Retirees want to find states that do not tax Social Security benefits
Feb 27, 2013, 1:49 p.m.
The closer a person gets to retirement age, the more they should take a look at their future prospects for Social Security income, including which states tax that income and how they tax Social Security income. It is easy to submit a social security application online, as many people do. You also can check social security number accuracy and obtain an earnings statement that shows your previous earnings. Since your retirement income from Social Security is based on prior earnings, knowing this information will help you estimate your future budget plans.
At first glance, it may look easy to pick out the many states that have no tax on these benefits. There is another factor to consider before you pack up and move to one of these states. States have different property tax rates and sales taxes, two things that could also influence your choice of a state that might be better for your retirement years than where you presently are living.
Some states have no taxation on social security benefits or pensions. Others have no state income tax at all, and others are in the process of eliminating taxation of social security income. Some states will tax this income if total income is above a certain level. The best way to find out about your home state is to call your local tax agency and ask. If you are considering relocating to another geographical area for your retirement years, you should check out the destination state's tax policies.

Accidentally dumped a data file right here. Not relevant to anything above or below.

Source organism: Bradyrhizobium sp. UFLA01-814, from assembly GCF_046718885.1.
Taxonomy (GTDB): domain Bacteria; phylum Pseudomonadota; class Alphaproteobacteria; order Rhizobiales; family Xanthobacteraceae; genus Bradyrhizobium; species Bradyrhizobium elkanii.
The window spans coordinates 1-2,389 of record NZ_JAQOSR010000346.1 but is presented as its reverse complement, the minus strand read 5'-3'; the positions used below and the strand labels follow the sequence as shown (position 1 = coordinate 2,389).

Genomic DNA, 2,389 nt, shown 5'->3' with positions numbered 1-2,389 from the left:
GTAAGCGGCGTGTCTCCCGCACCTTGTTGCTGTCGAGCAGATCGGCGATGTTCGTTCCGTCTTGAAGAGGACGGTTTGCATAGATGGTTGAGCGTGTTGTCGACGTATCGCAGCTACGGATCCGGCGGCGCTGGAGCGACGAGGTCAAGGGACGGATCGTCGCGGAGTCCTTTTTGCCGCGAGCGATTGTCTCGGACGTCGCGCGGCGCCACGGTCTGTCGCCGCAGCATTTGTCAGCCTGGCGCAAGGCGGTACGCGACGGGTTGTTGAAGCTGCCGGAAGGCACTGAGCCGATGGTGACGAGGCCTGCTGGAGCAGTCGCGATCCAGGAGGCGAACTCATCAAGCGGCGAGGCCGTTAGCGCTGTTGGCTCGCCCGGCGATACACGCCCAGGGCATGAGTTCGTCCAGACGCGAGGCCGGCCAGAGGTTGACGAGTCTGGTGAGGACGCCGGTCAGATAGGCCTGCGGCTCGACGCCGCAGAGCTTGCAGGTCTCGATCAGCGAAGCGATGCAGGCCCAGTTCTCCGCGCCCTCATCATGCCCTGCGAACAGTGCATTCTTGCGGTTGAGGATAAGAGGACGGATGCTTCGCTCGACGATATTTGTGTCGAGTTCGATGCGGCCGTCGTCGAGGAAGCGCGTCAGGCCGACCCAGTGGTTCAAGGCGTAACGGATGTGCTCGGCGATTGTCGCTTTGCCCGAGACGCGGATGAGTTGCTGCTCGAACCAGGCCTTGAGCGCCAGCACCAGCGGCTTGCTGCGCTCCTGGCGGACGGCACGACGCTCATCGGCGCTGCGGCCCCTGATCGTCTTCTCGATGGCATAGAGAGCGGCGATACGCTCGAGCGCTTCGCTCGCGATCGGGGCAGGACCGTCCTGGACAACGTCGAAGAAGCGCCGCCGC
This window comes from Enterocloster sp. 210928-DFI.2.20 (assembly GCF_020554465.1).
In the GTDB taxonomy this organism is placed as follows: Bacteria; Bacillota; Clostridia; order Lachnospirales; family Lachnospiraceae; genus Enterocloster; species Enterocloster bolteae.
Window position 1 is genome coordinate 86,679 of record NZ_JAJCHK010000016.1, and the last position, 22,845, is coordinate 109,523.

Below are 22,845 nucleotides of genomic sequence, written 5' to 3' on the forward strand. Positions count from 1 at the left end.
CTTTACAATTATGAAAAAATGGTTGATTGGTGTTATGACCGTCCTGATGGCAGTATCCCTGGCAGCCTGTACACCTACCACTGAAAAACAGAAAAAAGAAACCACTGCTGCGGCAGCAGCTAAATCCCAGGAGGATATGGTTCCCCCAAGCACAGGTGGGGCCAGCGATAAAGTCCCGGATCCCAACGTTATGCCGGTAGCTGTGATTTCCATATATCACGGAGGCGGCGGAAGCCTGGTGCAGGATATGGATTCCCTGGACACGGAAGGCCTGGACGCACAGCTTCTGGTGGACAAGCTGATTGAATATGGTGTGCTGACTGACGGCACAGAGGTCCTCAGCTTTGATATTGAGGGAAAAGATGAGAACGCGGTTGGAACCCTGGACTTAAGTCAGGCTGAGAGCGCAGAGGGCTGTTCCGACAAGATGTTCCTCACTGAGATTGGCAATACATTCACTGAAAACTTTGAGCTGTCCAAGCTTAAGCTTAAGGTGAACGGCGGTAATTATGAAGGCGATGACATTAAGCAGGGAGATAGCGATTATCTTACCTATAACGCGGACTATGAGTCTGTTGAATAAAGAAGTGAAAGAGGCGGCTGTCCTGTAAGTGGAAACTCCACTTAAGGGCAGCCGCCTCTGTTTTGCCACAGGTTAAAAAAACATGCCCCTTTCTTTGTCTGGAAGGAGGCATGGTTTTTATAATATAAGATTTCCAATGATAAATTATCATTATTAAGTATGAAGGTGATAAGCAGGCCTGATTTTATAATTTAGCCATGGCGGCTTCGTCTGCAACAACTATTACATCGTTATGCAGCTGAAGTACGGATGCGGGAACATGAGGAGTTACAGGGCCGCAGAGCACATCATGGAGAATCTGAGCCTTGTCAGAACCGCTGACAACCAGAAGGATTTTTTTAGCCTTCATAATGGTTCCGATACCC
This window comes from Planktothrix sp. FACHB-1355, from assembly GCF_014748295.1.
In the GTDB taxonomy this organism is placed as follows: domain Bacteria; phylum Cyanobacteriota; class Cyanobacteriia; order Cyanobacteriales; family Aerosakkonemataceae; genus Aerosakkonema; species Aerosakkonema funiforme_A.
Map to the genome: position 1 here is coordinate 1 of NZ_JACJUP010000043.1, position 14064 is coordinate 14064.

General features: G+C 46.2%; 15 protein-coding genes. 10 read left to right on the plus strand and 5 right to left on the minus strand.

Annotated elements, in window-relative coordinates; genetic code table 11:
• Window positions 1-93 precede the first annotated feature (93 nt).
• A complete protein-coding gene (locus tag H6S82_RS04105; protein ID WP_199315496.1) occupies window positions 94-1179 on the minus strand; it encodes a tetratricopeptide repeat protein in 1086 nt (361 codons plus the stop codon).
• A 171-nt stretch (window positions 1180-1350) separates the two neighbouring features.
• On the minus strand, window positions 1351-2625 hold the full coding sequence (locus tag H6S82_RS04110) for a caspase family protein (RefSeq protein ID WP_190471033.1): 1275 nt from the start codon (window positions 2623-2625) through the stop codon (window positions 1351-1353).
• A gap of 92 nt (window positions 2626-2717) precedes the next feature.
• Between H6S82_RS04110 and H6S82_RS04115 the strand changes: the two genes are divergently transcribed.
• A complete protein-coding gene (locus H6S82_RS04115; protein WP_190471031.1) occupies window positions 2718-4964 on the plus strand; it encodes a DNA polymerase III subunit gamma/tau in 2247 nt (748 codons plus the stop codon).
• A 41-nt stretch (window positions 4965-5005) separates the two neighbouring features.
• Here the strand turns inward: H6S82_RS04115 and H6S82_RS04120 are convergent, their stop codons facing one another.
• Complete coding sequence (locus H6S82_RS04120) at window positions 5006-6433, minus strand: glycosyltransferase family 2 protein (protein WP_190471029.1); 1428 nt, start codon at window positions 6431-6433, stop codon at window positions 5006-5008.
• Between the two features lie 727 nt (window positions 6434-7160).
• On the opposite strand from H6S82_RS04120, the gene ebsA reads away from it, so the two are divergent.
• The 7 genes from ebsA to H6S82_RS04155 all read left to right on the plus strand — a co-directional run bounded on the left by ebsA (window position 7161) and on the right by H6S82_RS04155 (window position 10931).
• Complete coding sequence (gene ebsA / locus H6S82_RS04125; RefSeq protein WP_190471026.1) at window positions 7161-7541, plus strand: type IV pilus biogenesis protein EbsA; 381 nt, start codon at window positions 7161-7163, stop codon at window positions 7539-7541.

There are 27 states that currently do not tax these benefits. Iowa is phasing out their tax on this income completely by 2014.
- Iowa (by 2014)
- New Jersey
- New York
- North Carolina
- South Carolina
12 states do not tax pensions or social security income: Alabama, Alaska, Florida, Mississippi, Nevada, New Hampshire, Pennsylvania, South Dakota, Tennessee, Texas, Washington and Wyoming.
9 states do not have state income tax at all; Nevada, Florida and Alaska are best known for this, but the southern states are preferred for retirement because of the nicer weather.
Payment of tax on your social security benefits can be accomplished in several ways. You can have tax withheld by the federal government to give you a return when you file your federal tax forms. You could just pay the amount in full when you file your state tax forms, or you can file a quarterly estimate to make payment fit into your budget a little easier.
Finding states that do not tax social security income is fairly easy, but other factors may come into play for your total tax picture. Don't overlook state taxes on property, high income or sales taxes. Plan ahead and make periodic watches on tax rates by checking the states you have in mind for retirement living.
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